5 Low-Impact Exercises for Joint Pain
En español | You've been active most of your life — running, cycling, playing tennis — but what if achy joint pain is making those activities you once loved too challenging? Well, luckily, joint pain doesn't have to stop you from moving.
You simply need to adjust to the low-impact versions of exercises that support painful or weak joints while building muscle and improving heart health. First, talk with your doctor to get the go-ahead to exercise. Then, try the following joint-friendly activities.
Who knows, you may even find your new, favorite go-to workout.
You've probably seen this piece of equipment in the gym a hundred times but never used it. The rowing machine gives you a great low-impact cardio workout that also strengthens your whole body, from legs and core to upper back and arms.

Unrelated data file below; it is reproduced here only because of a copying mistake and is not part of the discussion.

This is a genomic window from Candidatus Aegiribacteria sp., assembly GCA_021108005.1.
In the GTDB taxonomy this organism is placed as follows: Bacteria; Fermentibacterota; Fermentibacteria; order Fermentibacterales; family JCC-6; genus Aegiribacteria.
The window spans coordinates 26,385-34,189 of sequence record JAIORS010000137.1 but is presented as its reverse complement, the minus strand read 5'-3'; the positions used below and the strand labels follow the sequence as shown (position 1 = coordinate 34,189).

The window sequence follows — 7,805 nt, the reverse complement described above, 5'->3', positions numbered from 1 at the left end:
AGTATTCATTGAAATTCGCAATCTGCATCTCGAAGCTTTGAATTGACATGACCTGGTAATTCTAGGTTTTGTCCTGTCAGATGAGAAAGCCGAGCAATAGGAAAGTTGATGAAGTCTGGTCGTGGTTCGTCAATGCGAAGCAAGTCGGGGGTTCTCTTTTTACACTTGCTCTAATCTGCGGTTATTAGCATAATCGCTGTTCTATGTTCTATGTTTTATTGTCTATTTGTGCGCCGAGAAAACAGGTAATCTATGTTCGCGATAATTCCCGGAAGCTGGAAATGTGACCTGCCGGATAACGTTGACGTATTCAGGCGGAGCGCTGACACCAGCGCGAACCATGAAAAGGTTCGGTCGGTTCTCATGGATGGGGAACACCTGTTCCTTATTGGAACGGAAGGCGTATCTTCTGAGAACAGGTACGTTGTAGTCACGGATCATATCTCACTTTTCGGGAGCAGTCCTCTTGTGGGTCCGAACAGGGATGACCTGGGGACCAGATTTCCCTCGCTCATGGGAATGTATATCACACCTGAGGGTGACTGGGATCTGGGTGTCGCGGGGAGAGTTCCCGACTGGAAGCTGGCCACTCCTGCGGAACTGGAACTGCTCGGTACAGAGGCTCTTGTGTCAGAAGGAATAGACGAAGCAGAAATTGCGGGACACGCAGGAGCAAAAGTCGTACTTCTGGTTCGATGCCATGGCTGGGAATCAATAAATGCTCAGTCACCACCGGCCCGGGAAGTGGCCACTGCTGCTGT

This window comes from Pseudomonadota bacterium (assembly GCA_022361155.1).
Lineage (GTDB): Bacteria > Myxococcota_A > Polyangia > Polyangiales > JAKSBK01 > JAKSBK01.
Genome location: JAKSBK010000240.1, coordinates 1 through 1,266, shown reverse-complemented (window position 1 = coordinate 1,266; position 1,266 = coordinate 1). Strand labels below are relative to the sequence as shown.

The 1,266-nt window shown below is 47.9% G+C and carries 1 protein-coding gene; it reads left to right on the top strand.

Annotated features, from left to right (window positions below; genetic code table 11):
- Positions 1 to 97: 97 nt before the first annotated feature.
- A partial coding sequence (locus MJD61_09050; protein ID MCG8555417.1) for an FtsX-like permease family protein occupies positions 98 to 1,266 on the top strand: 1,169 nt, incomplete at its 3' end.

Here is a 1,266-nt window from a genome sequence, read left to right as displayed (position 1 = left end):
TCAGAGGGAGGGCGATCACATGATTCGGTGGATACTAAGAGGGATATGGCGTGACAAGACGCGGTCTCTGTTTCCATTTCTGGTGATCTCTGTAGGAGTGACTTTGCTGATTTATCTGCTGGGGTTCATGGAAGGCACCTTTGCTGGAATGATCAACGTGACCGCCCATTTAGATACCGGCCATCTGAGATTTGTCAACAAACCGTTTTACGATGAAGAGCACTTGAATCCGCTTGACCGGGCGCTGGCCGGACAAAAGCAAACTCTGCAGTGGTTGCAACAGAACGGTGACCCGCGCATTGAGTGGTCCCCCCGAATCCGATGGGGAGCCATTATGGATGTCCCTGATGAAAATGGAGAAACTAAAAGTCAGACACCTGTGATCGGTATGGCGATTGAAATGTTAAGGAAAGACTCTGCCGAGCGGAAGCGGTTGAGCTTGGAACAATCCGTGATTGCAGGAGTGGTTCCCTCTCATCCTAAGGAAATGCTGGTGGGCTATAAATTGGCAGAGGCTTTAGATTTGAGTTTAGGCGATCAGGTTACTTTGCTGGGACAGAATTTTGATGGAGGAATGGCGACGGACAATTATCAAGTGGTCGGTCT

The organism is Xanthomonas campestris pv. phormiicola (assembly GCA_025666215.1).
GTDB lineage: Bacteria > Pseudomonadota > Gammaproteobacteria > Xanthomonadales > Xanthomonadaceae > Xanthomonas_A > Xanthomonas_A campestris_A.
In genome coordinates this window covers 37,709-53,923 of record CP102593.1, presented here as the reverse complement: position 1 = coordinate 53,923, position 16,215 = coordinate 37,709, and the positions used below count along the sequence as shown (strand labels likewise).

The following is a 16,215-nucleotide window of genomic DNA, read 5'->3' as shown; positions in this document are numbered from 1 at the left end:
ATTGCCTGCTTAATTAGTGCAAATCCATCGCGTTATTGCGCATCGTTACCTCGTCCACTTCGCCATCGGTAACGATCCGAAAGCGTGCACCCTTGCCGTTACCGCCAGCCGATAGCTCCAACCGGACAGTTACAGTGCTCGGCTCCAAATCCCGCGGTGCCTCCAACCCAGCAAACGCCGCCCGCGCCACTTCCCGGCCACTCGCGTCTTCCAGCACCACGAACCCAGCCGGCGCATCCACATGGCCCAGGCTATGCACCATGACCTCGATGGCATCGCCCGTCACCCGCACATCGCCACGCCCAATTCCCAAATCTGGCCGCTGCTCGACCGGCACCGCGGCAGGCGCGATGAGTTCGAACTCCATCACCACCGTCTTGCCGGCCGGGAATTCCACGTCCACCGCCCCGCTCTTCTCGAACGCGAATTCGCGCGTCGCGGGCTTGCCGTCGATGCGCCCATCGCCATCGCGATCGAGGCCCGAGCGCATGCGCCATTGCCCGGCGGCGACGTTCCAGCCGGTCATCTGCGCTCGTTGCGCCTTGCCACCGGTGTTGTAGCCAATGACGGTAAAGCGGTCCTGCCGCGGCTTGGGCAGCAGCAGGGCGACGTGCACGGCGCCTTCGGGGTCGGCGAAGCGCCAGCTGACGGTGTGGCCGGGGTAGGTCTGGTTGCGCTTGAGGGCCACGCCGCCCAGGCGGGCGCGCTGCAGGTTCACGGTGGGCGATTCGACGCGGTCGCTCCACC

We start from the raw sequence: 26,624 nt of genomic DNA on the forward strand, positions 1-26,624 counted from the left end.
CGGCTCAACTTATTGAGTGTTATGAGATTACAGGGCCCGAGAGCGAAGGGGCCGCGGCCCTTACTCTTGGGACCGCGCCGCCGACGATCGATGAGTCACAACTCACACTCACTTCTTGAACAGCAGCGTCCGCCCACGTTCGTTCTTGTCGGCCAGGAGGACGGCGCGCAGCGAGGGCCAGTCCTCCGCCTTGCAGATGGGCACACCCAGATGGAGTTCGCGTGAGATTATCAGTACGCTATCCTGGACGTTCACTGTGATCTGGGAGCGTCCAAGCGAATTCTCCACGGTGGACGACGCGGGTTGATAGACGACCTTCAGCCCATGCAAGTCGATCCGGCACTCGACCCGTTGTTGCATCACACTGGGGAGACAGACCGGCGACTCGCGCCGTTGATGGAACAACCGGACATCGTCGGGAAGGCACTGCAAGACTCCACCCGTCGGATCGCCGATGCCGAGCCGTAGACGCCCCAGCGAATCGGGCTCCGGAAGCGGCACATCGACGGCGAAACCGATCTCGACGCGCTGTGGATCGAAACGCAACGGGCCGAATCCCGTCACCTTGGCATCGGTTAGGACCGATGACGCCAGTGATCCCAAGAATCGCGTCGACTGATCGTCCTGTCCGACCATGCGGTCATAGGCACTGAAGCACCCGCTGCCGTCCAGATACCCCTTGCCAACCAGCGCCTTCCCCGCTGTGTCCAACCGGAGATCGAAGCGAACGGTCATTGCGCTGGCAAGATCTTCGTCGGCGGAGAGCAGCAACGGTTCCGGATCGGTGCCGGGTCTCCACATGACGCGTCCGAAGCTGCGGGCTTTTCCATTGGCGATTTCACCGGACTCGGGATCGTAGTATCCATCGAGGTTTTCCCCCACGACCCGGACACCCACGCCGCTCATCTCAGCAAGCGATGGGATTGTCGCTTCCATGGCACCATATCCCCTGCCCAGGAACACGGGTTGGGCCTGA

"Rowing is low impact because of the seated position. This takes the body weight off of the knees and hips and redistributes it onto the seat, taking pressure off of the joints," explains Tricia Brouk, owner of Brouk Moves, an in-home personal training business specializing in senior health and wellness.
The best part, she says, is that you are in control of the movement: "The rowing motion is very smooth and can be increased or decreased in intensity by the action of the rower. The harder the client pulls, the more intense; the softer, the less intense." Before you try it, consult with a trainer at the gym to make sure your form is correct.
Here's a simple rowing workout to get you started:
- 400 meters slow (This is your warm up) (3-5 minutes)
- 200 meters, effort 4 out of 10 (exertion based on a 10-point scale, 1 being minimal) (45 seconds)
- 400 meters, effort 6 out of 10 (90 seconds)